εἰ with optative: possible condition

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μάθοιμ’ ἄν, εἰ λέγοι τις ἐμφανῆ λόγον

I would understand it if somebody were to tell me the story clearly.


A subordinate clause in the optative, introduced by εἰ, signals a possible condition as a satellite. The main clause usually contains an optative with ἄν.

Lexical usage

If the speaker juxtaposes two conditions, he uses one of the two following constructions:

  • (compatible with each other) εἴτε… εἴτε… ‘whether… or…’
  • (excluding each other) εἰ μέν… εἰ δέ… ‘if… but if…’

Translation tips

English does not always make the distinction between a possible and a counterfactual condition. The choice between a conditional form (with the auxiliary 'would' or 'should') and a past tense is mainly determined on stylistic grounds.
If one wishes to express possibility in a more explicit way, the adverb 'ever' or the auxiliary 'should' can be added. Compare 'if I were rich...' to 'if I were ever to be rich...' or 'should I ever be rich...'

Syntactic behaviour

The stems in the conditional clause only signify aspect, not time:

  • present stem (for the infective aspect);
  • aorist stem (for the confective aspect);
  • perfect (for the resultative aspect).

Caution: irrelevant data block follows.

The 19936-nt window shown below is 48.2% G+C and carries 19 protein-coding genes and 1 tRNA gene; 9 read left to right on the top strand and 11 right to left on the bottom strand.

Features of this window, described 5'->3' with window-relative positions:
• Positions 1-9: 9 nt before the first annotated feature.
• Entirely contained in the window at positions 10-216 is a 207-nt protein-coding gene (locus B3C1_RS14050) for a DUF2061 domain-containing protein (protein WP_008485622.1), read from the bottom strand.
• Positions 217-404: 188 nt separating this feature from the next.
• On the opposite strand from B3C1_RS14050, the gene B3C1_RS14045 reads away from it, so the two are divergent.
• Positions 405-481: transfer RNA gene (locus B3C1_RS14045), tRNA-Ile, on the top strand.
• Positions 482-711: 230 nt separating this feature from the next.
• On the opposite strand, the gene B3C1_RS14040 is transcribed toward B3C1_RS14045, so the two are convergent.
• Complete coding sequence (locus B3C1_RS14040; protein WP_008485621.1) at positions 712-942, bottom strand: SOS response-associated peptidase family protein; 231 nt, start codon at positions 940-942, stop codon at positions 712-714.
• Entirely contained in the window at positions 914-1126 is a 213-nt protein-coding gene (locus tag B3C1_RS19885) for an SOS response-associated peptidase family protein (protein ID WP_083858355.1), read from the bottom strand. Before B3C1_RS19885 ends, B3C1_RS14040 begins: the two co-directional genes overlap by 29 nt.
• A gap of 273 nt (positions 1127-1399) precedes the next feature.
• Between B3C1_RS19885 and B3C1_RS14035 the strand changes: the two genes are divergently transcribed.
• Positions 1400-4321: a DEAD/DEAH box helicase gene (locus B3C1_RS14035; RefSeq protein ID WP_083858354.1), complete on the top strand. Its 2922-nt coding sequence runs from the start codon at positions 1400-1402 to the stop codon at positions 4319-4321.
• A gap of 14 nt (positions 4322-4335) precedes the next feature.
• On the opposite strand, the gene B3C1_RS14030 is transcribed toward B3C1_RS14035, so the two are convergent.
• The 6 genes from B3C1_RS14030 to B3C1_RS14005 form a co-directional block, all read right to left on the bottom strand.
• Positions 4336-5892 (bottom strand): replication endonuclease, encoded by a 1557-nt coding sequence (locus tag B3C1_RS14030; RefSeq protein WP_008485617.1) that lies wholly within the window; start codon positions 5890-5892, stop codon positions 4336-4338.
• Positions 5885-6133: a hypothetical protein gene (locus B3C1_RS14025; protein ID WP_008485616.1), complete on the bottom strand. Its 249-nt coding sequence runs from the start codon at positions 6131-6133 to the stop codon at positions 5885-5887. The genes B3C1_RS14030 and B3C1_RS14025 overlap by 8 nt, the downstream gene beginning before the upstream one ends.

In epic texts the particle ἄν in the main clause may be omitted.

Historical background

Homer sometimes uses εἴ κε in the conditional clause, with the same meaning as εἰ.

Other information

Note that it is possible for the speaker to present a condition as possible, but at the same time not believe that it can ever be fulfilled.
In traditional grammars the possible condition is called potentialis.

Example Sentences: 


εἰ οὖν τις ἡμᾶς περὶ ταῦτα οὕτω σφόδρα σπουδάζοντας ἔροιτο· “εἰπέ μοι, ὦ Σώκρατές τε καὶ Ἱππόκρατες, ὡς τίνι ὄντι τῷ Πρωταγόρᾳ ἐν νῷ ἔχετε χρήματα τελεῖν;” τί ἂν αὐτῷ ἀποκριναίμεθα;

Als dan, wanneer wij ons zozeer hiervoor inzetten, iemand ons zou vragen: “...?” Wat zouden we hem dan antwoorden?



γέγραπται γὰρ οὕτως ἐν τῇ ἀρᾷ, “εἴ τις τάδε,” φησί, “παραβαίνοι ἢ πόλις ἤ ἰδιώτης ἢ ἔθνος, ἐναγής,” φησίν, “ἔστω τοῦ Ἀπόλλωνος καὶ τῆς Ἀρτέμιδος καὶ τῆς Λητοῦς καὶ Ἀθηνᾶς Προναίας.”

Want in de vervloeking [aan wie de Amphiktyonie zou schenden] stond aldus geschreven: “Indien iemand deze [voorschriften] overtreedt, zij het een stad, zij het een individu, zij het een volk, dan weze hij vervloekt door Apollon, Artemis, Leto en Athena Pronaia.”



εἴης φορητὸς οὐκ ἄν, εἰ πρᾱ́σσοις καλῶς

Jij [= Prometheus] zou onverdraaglijk zijn, als je welvarend was.



ἐθέλοιτ᾽ ἂν οὖν, εἰ μηχανὴν εὕροιμ᾽ ἐγώ, | μετ᾽ ἐμοῦ καταλῦσαι τὸν πόλεμον;

Als ik een strategie zou vinden, zouden jullie dan de oorlog met mij willen beëindigen?



γνοίητε δ’ ἄν, εἰ σκέψαισθ’ ἐκείνως

You will no doubt understand it if you look at it in this way.



οἷον καὶ Ἡσίοδος περὶ ἁμάξης λέγει τὸ “ἑκατὸν δέ τε δούραθ’ ἁμάξης.” ἃ ἐγὼ μὲν οὐκ ἂν δυναίμην εἰπεῖν, οἶμαι δὲ οὐδὲ σύ· ἀλλ’ ἀγαπῷμεν ἂν ἐρωτηθέντες ὅτι ἐστὶν ἅμαξα, εἰ ἔχοιμεν εἰπεῖν τροχοί, ἄξων, ὑπερτερία, ἄντυγες, ζυγόν

Hesiod says, for instance, of a wagon: a hundred pieces of wood in a wagon. I could not name these pieces, and I think you could not do so either. But if we were asked what a wagon is, we would be satisfied if we could say: wheels, axles, body, rims, yoke.